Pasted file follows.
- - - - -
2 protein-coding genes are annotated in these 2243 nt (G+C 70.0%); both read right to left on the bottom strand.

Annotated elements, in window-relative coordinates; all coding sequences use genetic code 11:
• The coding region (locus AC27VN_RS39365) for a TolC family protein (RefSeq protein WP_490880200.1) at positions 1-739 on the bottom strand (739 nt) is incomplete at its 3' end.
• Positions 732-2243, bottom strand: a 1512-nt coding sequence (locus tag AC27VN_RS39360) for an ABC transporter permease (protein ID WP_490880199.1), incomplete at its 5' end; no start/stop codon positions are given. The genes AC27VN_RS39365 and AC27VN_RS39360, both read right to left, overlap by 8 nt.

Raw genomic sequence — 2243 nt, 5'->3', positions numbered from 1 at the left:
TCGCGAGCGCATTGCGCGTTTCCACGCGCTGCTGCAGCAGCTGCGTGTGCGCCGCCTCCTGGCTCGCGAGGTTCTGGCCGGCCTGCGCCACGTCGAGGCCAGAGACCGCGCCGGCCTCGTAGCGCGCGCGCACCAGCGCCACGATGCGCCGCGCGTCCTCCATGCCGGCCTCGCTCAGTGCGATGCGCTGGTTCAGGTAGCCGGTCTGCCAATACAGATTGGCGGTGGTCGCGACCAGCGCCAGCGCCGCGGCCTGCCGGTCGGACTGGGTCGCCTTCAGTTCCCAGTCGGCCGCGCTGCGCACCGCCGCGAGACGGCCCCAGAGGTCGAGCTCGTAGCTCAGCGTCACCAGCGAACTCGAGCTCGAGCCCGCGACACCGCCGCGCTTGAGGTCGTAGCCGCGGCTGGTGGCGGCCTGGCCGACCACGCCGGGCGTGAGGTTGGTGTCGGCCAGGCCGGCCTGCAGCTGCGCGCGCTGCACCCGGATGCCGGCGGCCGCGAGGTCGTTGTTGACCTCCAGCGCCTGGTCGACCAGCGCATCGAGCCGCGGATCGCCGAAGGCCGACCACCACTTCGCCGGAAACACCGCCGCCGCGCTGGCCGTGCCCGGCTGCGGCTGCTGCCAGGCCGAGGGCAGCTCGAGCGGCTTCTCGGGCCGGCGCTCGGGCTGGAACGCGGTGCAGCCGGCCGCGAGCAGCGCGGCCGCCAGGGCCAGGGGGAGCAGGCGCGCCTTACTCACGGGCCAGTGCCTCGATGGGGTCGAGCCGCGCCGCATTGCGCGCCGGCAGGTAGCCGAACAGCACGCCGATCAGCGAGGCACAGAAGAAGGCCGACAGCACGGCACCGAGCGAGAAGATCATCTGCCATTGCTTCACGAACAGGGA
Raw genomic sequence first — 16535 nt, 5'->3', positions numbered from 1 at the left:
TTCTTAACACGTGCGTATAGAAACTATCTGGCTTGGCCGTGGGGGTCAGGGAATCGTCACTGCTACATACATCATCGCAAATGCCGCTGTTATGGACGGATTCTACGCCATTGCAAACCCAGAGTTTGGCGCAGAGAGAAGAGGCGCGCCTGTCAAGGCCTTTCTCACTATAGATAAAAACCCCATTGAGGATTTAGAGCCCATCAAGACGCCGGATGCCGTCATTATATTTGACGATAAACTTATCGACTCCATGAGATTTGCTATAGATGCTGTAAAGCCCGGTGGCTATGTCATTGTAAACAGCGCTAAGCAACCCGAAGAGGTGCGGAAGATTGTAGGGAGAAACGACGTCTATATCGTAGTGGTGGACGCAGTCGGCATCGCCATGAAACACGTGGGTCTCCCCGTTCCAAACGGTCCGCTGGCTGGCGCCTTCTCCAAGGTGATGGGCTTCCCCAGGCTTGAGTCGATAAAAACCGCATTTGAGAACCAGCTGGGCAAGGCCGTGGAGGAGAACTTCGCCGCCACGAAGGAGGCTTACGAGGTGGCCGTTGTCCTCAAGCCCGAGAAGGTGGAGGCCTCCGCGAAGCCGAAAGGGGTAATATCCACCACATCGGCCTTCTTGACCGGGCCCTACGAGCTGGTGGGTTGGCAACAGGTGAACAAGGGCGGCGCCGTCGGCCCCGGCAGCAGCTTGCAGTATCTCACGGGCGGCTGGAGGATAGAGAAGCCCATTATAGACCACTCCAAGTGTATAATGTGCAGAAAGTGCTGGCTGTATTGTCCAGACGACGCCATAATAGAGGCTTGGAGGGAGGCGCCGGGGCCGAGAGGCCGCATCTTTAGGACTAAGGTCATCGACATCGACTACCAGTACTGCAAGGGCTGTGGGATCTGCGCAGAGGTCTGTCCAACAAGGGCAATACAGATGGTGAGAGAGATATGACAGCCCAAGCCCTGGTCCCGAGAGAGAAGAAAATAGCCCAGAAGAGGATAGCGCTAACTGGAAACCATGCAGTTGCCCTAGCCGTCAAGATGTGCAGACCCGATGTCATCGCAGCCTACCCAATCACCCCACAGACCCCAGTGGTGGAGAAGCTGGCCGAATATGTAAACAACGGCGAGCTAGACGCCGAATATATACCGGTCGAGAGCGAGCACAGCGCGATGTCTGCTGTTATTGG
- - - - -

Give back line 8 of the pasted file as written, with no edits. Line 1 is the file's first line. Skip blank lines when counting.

TTCTTAACACGTGCGTATAGAAACTATCTGGCTTGGCCGTGGGGGTCAGGGAATCGTCACTGCTACATACATCATCGCAAATGCCGCTGTTATGGACGGATTCTACGCCATTGCAAACCCAGAGTTTGGCGCAGAGAGAAGAGGCGCGCCTGTCAAGGCCTTTCTCACTATAGATAAAAACCCCATTGAGGATTTAGAGCCCATCAAGACGCCGGATGCCGTCATTATATTTGACGATAAACTTATCGACTCCATGAGATTTGCTATAGATGCTGTAAAGCCCGGTGGCTATGTCATTGTAAACAGCGCTAAGCAACCCGAAGAGGTGCGGAAGATTGTAGGGAGAAACGACGTCTATATCGTAGTGGTGGACGCAGTCGGCATCGCCATGAAACACGTGGGTCTCCCCGTTCCAAACGGTCCGCTGGCTGGCGCCTTCTCCAAGGTGATGGGCTTCCCCAGGCTTGAGTCGATAAAAACCGCATTTGAGAACCAGCTGGGCAAGGCCGTGGAGGAGAACTTCGCCGCCACGAAGGAGGCTTACGAGGTGGCCGTTGTCCTCAAGCCCGAGAAGGTGGAGGCCTCCGCGAAGCCGAAAGGGGTAATATCCACCACATCGGCCTTCTTGACCGGGCCCTACGAGCTGGTGGGTTGGCAACAGGTGAACAAGGGCGGCGCCGTCGGCCCCGGCAGCAGCTTGCAGTATCTCACGGGCGGCTGGAGGATAGAGAAGCCCATTATAGACCACTCCAAGTGTATAATGTGCAGAAAGTGCTGGCTGTATTGTCCAGACGACGCCATAATAGAGGCTTGGAGGGAGGCGCCGGGGCCGAGAGGCCGCATCTTTAGGACTAAGGTCATCGACATCGACTACCAGTACTGCAAGGGCTGTGGGATCTGCGCAGAGGTCTGTCCAACAAGGGCAATACAGATGGTGAGAGAGATATGACAGCCCAAGCCCTGGTCCCGAGAGAGAAGAAAATAGCCCAGAAGAGGATAGCGCTAACTGGAAACCATGCAGTTGCCCTAGCCGTCAAGATGTGCAGACCCGATGTCATCGCAGCCTACCCAATCACCCCACAGACCCCAGTGGTGGAGAAGCTGGCCGAATATGTAAACAACGGCGAGCTAGACGCCGAATATATACCGGTCGAGAGCGAGCACAGCGCGATGTCTGCTGTTATTGG